Meat processing continued at a lower level through May, data from the U.S. Department of Agriculture's National Agricultural Statistics Service showed, but University of Arkansas agricultural economist John Anderson said it wasn’t because of COVID-19-related closures.
“In May, chicken slaughter held up much better than might have been expected, given the disruptions in processing operations that received so much attention,” he said.
Anderson said chicken slaughter in May was down 9% compared to the same period last year and down 3% compared to April.
Most of the decline, according to Anderson, was actually due to the fact that May 2020 had two fewer slaughter days than May 2019 as well as one day less than last month. The number of processing days is determined by when weekends or holidays fall during the month.
Cattle and hog slaughter were down “markedly” from a year ago, he said, even after accounting for the fewer slaughter days. May 2020 cattle slaughter was 23% lower than May 2019, and May 2020 hog slaughter was 17% lower than May 2019, Anderson relayed.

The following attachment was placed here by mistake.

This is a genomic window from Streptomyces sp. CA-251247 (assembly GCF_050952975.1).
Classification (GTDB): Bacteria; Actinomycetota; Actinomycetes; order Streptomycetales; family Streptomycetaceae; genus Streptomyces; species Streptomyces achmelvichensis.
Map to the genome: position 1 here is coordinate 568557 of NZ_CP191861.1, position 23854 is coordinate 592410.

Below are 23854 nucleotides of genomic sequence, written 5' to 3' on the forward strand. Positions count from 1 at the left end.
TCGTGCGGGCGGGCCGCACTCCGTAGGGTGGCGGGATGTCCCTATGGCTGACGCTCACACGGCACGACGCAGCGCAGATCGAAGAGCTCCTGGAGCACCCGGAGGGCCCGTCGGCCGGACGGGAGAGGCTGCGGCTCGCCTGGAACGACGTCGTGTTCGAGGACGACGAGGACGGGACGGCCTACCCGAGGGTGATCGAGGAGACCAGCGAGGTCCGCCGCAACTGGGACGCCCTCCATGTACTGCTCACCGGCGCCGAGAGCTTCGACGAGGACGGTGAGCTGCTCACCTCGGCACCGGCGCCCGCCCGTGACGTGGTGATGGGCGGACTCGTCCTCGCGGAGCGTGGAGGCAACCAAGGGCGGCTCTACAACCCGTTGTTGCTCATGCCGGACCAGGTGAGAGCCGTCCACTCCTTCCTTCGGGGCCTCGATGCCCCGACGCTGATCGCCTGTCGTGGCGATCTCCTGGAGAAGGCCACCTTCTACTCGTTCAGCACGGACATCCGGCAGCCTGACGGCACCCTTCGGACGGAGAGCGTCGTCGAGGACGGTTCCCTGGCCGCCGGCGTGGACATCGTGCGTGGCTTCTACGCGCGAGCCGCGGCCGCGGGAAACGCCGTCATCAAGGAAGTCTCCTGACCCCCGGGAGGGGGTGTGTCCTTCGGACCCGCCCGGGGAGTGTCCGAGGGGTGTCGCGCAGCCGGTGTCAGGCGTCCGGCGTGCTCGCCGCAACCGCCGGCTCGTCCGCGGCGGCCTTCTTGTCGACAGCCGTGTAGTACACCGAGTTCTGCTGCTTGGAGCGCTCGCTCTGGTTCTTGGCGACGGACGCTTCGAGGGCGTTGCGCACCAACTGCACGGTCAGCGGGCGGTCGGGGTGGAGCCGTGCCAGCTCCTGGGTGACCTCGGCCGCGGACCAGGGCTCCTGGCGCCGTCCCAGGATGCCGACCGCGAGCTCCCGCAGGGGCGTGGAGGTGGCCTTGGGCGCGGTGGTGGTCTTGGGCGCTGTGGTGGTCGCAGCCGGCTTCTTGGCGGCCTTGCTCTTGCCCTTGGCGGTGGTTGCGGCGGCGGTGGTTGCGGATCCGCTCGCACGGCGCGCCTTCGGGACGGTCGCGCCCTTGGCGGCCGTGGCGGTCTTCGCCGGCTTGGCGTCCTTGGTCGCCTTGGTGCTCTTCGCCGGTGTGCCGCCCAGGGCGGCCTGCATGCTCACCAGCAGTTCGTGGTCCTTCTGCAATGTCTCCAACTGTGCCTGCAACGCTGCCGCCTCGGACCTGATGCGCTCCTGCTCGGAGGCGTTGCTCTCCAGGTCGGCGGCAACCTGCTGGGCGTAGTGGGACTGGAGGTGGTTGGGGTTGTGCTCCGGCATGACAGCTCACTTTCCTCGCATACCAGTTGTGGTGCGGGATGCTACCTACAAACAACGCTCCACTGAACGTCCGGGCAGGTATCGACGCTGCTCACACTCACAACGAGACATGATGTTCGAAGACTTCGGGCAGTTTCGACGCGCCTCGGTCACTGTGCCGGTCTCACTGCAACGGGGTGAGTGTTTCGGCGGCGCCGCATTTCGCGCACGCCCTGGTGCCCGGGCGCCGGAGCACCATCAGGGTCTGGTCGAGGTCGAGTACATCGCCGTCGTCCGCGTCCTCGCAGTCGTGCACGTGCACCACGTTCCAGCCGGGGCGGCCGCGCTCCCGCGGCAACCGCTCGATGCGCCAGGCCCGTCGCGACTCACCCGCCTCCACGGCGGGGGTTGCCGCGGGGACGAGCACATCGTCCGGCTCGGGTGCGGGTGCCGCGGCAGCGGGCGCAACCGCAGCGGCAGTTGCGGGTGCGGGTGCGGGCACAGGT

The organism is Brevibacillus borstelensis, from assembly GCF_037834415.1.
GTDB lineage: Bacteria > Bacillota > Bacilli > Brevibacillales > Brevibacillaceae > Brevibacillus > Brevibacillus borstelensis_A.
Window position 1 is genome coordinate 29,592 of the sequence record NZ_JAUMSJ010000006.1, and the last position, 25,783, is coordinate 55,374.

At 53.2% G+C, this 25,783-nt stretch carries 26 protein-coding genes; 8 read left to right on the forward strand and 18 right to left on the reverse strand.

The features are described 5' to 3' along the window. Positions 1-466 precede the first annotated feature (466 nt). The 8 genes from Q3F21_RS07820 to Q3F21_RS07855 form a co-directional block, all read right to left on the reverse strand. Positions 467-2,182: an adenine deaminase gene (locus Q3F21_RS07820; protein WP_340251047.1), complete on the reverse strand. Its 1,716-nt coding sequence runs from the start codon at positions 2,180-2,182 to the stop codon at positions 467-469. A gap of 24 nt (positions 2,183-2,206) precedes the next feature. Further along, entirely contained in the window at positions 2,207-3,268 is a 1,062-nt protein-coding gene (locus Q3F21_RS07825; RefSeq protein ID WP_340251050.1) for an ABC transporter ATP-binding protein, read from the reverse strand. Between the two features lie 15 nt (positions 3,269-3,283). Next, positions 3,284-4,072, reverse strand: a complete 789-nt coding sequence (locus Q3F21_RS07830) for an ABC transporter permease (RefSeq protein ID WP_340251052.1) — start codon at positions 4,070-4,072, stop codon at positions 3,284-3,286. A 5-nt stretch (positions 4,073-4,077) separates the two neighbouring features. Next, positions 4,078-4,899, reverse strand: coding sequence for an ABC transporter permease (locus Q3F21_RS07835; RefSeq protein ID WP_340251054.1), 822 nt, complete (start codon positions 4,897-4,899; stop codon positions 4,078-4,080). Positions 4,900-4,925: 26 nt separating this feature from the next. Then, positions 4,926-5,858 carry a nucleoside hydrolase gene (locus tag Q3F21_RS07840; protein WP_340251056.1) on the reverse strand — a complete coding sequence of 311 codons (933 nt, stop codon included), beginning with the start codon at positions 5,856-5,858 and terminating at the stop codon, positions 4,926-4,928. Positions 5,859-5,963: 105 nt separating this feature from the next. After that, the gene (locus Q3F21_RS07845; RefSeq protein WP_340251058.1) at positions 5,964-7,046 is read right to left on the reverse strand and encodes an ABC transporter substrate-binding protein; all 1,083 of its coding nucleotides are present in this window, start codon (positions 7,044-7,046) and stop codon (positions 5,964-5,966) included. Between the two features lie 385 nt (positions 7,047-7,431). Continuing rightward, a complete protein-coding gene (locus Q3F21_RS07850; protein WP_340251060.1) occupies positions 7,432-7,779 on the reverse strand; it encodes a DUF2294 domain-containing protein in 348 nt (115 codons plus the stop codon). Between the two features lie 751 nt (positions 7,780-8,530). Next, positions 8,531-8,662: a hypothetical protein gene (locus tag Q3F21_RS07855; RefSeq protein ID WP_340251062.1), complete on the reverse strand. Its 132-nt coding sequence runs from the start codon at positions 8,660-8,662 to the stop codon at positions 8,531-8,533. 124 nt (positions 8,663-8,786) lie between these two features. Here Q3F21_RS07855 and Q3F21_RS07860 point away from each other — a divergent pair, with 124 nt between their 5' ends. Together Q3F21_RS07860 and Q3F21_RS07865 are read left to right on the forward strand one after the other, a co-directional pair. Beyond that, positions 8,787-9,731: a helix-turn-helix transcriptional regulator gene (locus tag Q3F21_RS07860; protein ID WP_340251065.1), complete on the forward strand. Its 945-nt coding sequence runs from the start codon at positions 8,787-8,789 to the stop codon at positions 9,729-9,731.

However, compared to April 2020, he said beef processing actually made a slight rebound.
“Cattle slaughter fell more sharply than hog slaughter but stabilized more quickly,” he explained.
Anderson said the weekly data suggest that “by the time June is wrapped up, cattle and hog slaughter will likely both be within 5% or less of the prior year.”
Meanwhile, consumer demand for meat caused May frozen meat supplies to decline from the month and year before.
“Stocks of frozen pork in cold storage declined by 24% from April and are 26% lower than a year ago,” he said, adding that pork stocks are at their lowest level since August 2011.
Anderson said frozen stocks of beef and chicken both remained above 2019 levels, despite a decline from April to May.